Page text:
As you may have noticed on Sundays, some NFL coaches are now wearing suits on the sidelines again. The League had previously rejected requests to wear suits because of its agreement with Reebok. However, the NFL coaches were granted permission to wear them last year. Reebok initially designed them, but it turns out they were not “suited” for the task. The athletic sportswear corporation soon outsourced the job to Joseph Abboud.

Mike Nolan of the San Francisco 49ers and Jack Del Rio of the Jacksonville Jaguars have been suiting up ever since. As reported at Defining Men’s Fashion:

After signing on to lead the team in 2005, Nolan asked the NFL if he could wear a suit during the games. That request was initially denied due to the league’s contract with Reebok, which stipulates that coaches wear the company’s team gear on the sidelines. But Reebok amended its policy last year, allowing Nolan to wear a company-issued suit to two games.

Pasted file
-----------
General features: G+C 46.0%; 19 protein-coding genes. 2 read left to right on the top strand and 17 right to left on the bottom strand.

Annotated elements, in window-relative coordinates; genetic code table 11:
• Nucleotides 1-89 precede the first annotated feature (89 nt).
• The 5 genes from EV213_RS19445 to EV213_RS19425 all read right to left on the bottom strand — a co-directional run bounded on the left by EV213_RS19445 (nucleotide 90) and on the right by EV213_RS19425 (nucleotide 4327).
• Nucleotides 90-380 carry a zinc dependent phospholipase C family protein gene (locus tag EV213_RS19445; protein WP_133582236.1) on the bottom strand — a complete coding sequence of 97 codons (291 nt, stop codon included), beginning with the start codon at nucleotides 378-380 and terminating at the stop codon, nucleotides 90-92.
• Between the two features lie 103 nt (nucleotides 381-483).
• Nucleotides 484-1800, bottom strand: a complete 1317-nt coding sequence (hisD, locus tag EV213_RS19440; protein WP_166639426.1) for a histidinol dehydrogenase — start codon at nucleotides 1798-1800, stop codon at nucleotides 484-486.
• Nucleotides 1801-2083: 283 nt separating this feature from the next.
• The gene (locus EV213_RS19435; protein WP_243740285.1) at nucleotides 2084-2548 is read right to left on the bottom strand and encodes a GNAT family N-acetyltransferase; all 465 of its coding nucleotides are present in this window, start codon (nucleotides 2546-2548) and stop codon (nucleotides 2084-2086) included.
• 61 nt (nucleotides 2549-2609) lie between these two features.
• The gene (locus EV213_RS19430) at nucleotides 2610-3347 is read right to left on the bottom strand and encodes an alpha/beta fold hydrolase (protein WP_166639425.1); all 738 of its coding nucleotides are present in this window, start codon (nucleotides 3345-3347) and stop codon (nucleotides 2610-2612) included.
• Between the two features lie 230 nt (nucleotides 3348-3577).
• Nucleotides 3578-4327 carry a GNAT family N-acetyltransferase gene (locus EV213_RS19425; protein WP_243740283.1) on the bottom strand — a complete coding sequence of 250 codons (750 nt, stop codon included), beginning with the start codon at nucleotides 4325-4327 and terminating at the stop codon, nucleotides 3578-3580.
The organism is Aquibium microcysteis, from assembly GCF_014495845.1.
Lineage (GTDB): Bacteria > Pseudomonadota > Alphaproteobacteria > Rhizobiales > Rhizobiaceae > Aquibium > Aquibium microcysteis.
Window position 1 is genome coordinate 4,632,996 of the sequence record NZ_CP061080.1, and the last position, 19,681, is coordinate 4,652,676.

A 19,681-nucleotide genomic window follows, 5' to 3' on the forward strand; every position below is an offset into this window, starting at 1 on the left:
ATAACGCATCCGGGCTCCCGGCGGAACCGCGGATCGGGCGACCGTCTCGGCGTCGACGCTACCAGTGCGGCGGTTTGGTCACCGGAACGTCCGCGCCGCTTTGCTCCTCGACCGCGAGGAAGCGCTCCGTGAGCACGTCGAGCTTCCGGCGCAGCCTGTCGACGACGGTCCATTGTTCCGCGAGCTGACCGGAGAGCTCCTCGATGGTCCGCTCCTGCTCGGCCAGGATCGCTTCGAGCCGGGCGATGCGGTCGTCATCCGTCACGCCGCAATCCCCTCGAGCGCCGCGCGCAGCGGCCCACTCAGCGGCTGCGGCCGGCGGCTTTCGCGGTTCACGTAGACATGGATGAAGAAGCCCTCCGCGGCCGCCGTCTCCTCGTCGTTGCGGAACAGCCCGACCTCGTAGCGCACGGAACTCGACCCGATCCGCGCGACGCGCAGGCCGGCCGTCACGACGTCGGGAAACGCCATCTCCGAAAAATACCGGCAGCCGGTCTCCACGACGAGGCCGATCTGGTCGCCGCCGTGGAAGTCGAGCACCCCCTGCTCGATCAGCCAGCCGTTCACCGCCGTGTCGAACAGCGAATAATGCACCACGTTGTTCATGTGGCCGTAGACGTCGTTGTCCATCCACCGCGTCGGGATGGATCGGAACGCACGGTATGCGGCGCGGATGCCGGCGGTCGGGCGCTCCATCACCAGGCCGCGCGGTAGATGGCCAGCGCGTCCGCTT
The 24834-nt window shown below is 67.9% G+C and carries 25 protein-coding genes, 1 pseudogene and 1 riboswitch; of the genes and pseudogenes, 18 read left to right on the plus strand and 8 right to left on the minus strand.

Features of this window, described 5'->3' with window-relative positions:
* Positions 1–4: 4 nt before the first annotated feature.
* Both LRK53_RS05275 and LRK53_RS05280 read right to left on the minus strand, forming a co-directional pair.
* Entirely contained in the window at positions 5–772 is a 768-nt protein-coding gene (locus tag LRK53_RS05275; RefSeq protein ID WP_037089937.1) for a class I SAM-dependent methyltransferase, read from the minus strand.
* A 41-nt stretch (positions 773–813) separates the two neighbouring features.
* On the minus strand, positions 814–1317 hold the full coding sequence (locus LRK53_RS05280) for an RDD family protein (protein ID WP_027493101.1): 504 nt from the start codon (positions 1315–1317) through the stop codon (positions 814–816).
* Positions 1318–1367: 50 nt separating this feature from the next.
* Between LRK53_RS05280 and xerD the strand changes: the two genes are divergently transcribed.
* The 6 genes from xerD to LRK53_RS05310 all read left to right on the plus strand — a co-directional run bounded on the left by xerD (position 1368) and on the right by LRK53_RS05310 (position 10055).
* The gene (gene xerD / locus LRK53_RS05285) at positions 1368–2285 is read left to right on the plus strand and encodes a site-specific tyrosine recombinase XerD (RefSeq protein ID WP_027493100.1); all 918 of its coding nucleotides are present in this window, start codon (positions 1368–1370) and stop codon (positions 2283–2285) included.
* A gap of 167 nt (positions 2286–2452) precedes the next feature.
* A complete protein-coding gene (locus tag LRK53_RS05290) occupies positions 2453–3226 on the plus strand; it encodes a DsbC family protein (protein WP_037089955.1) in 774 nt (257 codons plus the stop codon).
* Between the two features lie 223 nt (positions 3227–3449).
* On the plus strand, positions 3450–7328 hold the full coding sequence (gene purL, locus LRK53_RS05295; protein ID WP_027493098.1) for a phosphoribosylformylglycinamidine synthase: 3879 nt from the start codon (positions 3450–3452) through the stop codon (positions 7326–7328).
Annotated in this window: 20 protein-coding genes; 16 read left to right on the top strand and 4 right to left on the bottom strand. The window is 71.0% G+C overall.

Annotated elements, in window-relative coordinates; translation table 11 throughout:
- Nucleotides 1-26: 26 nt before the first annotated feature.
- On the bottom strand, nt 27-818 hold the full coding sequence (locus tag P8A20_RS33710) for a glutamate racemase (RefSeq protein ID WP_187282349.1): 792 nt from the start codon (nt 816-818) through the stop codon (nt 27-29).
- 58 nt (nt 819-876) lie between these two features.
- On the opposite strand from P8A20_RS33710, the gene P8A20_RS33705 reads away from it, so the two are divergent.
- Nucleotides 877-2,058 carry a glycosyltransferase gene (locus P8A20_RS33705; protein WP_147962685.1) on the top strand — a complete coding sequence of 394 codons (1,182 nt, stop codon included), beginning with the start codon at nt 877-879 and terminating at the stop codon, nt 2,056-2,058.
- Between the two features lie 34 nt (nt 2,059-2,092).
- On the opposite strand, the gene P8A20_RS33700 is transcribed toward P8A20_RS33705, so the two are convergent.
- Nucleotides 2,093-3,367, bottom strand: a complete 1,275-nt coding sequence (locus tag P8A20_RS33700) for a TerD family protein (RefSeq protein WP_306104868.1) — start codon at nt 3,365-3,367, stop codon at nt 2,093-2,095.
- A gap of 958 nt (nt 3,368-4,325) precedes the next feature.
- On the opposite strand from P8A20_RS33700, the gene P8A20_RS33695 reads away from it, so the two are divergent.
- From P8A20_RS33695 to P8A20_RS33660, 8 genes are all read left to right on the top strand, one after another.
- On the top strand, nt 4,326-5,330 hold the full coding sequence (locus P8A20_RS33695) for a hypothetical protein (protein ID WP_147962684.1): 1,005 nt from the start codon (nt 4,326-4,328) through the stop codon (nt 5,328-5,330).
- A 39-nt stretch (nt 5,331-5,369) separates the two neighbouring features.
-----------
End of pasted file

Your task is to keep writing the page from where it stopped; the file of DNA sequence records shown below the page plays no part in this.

But Nolan persisted and in June the NFL announced a deal that allows the coach to wear a suit to all of the 49ers home games this season. But this time Reebok partnered with industry vets JA Apparel to dress him.

The men look dapper on the sidelines at a time when the trend had been most strongly heading in the opposite direction. Steve Spurrier, for instance, can toss a visor or clipboard pretty far. He also typically wears a visor, khakis, and a t-shirt. How does Nolan deal with the heat of the game? And what does the suit say about the game? The answers are in this month’s issue of Men’s Vogue:

Four hours of pacing, yelling, and Gatorade–dunking can take their toll, so the suits have been vented and lined with an absorbent, elastic material in team colors. Despite this last point, Nolan believes he has accomplished his goal: “I feel the suit shows respect for the position,” he says. With Michael Vick running a dogfighting ring and coach Bill Belichick accused of cheating, respect for the game has been scarce. Maybe a change of uniform can force these wayward men of war back into formation.

( Also reported in USA Today, from where the photo was taken. Graphics credit: Jack Del Rio from Getty Images, Mike Nolan from Presswire )

Advertisements